Lauryn Hill Deserves
It All

by Burton Glass

Time. Rolling Stone. The New York Times Magazine. Teen People, for goodness sake.

That Lauryn Hill graces the cover of mainstream magazines may be no surprise. After all, the (former?) Fugee just walked away with five Grammies. That she richly deserves the attention, however, is the surprise.

Her arrival reminds me of that Volkwagon commercial where the car's blinkers and wipers are in time with both the background beat and the movements of the people on the streets: sometimes things just all come together.

Hill blends all that is good about hip-hop, soul, reggae, and rock without the self-consciousness of other genre hoppers. When she moves from the rap of "Lost Ones" to the slow-soul of "Ex-Factor" to the Stevie Wonder-funk of "Every Ghetto, Every City" on her solo debut, The Miseducation of Lauryn Hill, it's natural, easy, authentic.

I like that she still calls South Orange, New Jersey, her hometown. I like that she's confident, but not boastful. Hell, I even like that Levi's is sponsoring her tour.

Best of all, of course, I like her music. Since I started paying close attention, no album has more richly deserved its "Album of the Year" label than Miseducation. (Even the Village Voice recognized this truth, when its cover placed Hill literally in front of Lucinda Williams, the actual victor in the weekly's annual critics poll.)

Who was the last artist to straddle the major strands of pop music so well? Prince, sure, but he's largely failed to grasp hip-hop, the dominant pop music style of our time. One could make an argument for Michael Jackson in his pre-rap heyday, but (like Prince) he was too fucking weird.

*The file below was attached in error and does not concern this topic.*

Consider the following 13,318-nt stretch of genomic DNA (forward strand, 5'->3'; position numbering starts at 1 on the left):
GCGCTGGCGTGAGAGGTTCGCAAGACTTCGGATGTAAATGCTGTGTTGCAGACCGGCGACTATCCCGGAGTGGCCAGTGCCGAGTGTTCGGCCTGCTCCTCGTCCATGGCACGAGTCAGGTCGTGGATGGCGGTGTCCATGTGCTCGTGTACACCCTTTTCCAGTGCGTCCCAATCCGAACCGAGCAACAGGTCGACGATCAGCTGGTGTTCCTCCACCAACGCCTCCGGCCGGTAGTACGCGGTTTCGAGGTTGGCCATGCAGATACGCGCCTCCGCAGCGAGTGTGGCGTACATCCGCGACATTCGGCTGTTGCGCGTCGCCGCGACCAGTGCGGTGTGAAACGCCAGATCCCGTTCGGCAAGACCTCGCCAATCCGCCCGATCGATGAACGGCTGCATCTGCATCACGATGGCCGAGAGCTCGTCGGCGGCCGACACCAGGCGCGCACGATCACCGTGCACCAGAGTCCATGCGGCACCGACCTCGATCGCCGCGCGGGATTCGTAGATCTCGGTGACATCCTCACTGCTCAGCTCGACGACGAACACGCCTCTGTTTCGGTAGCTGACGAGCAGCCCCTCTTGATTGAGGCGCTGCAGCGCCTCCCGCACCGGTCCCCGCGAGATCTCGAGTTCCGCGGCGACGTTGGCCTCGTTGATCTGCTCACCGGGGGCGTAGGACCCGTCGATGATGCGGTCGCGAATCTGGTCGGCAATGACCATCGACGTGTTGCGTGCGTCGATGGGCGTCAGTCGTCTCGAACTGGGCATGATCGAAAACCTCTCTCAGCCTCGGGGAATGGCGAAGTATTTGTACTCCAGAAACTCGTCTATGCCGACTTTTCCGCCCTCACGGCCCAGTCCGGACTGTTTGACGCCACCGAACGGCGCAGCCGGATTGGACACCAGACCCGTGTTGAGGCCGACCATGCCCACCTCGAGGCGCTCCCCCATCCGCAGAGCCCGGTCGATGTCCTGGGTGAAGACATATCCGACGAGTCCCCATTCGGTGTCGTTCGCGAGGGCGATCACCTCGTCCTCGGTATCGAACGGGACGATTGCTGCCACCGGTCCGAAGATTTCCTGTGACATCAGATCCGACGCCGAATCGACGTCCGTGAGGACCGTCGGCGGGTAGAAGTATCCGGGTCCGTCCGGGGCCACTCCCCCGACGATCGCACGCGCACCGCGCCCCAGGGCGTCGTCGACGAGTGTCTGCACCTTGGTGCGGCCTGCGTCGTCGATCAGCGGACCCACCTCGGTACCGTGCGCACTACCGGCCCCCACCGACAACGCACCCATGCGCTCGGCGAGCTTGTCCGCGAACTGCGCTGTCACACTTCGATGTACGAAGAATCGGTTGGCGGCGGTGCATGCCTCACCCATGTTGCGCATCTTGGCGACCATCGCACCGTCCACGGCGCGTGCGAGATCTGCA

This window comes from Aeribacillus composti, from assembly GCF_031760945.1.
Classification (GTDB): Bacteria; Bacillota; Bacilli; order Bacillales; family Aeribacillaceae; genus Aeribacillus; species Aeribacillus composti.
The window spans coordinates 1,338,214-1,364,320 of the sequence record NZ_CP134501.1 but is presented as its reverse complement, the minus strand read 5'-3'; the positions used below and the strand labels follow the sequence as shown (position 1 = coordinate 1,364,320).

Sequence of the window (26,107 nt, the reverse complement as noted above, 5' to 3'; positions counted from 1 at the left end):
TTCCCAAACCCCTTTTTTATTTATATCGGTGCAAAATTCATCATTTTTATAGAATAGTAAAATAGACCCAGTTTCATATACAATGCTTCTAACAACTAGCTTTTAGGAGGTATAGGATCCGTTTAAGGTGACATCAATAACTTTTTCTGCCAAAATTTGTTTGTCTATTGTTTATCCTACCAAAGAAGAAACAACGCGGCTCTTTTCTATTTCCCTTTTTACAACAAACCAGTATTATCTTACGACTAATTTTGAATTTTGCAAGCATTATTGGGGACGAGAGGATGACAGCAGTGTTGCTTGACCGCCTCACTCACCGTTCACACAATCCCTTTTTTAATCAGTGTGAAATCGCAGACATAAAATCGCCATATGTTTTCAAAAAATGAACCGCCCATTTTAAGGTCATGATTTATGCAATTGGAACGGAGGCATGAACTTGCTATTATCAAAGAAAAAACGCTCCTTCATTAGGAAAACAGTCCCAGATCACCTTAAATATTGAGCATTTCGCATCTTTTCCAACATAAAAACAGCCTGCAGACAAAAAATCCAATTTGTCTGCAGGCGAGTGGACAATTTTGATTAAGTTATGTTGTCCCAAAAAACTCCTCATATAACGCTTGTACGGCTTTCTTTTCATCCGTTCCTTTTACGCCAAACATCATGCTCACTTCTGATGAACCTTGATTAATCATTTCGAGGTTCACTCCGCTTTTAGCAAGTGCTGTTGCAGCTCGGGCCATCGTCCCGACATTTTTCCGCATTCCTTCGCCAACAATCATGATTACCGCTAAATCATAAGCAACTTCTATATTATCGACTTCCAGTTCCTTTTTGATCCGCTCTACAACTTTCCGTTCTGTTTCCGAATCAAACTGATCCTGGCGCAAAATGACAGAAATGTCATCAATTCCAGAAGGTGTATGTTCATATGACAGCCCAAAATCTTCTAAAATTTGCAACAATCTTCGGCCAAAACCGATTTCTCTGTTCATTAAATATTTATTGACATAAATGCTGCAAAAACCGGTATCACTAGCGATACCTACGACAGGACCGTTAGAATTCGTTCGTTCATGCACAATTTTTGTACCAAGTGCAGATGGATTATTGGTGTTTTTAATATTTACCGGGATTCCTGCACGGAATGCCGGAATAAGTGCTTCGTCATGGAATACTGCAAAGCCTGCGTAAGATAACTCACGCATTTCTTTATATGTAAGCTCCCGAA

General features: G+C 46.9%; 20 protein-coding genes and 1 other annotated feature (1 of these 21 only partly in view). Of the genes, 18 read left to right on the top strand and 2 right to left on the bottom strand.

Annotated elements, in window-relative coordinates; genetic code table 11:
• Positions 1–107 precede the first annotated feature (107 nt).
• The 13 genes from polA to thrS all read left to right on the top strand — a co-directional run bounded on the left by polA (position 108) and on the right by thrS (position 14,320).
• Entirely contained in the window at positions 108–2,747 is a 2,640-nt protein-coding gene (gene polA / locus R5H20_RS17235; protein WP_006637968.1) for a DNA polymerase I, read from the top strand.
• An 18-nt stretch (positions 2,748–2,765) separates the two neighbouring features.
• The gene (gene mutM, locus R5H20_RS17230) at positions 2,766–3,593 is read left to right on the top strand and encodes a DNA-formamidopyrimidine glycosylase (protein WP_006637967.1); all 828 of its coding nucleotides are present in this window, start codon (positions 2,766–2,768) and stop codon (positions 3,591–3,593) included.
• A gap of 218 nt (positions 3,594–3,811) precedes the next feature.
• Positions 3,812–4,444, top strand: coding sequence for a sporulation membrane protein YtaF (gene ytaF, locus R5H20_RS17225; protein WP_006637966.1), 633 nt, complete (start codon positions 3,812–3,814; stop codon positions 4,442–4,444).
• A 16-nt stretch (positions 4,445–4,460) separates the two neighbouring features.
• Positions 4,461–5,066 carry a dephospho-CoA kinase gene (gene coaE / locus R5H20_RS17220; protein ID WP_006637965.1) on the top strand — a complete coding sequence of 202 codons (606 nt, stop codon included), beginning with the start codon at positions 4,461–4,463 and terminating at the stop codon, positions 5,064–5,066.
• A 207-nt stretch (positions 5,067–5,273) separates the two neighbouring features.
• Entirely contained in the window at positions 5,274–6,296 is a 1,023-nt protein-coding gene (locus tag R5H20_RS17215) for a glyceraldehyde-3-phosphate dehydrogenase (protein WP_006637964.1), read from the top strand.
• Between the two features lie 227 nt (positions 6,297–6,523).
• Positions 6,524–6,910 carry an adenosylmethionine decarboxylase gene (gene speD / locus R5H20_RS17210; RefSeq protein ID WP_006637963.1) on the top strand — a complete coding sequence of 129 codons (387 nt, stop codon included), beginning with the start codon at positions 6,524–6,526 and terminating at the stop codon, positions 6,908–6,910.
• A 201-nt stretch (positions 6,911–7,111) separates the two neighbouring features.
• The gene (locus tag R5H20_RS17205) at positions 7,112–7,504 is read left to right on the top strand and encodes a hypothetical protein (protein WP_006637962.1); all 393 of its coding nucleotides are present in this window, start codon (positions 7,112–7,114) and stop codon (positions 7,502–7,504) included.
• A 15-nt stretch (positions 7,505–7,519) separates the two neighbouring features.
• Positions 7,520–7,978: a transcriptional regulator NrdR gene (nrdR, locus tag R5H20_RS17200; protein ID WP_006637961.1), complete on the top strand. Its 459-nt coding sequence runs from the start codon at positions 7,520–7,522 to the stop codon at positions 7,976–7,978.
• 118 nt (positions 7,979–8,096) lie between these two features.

Yes, yes, it's just one solo album, not a career. But I'm talking about this moment, alone, this CD, as a stand-alone work, Lauryn Hill, as a performer knocking them dead with a 16-piece traveling band. No one can touch her.

It's tempting to spin out a significance that may not be there, but she demands it. Hill delivers on nothing less than the promise of multicultural pop for modern America.

C'mon, she's a Jersey girl, as American as Bruce. As a child, she memorized Motown and Stax classics, and founded her school's gospel choir. She's grounded in black American music, which is to say American music. Hill then inhaled deeply the energy of hip-hop, then reggae, and plain old pop.

The Fugees, to my mind, were underwelming, and seem more so in light of Miseducation. The CD works as a summertime humalong, and it works as social commentary. Best of all, it works your butt.

Her emergence plays bigger than other hip-hop artists who ruled the charts. We chuckled at MC Hammer, and gangsta rap seemed like a cartoon (still does). Puff Daddy sells records based on tired samples. (I'm sorry).

Maybe Hill's success will open up a space that wasn't there for A Tribe Called Quest, now sadly gone for largely financial reasons. The Roots, with a near-perfect new CD, Things Fall Apart, and their embrace of live instruments, may step in. Or OutKast, opening for Hill on tour, could catch fire.

Let's hope. In the meantime, if we're really living in the "Hip-Hop Nation," as Time's cover proclaimed, I'll vote for Hill. She deserves every Grammy, every magazine cover, every push of the repeat button on my CD player.


Artists l Essays l The List l Sites & Sounds


New Issue l Best Of l Fave Links l About Us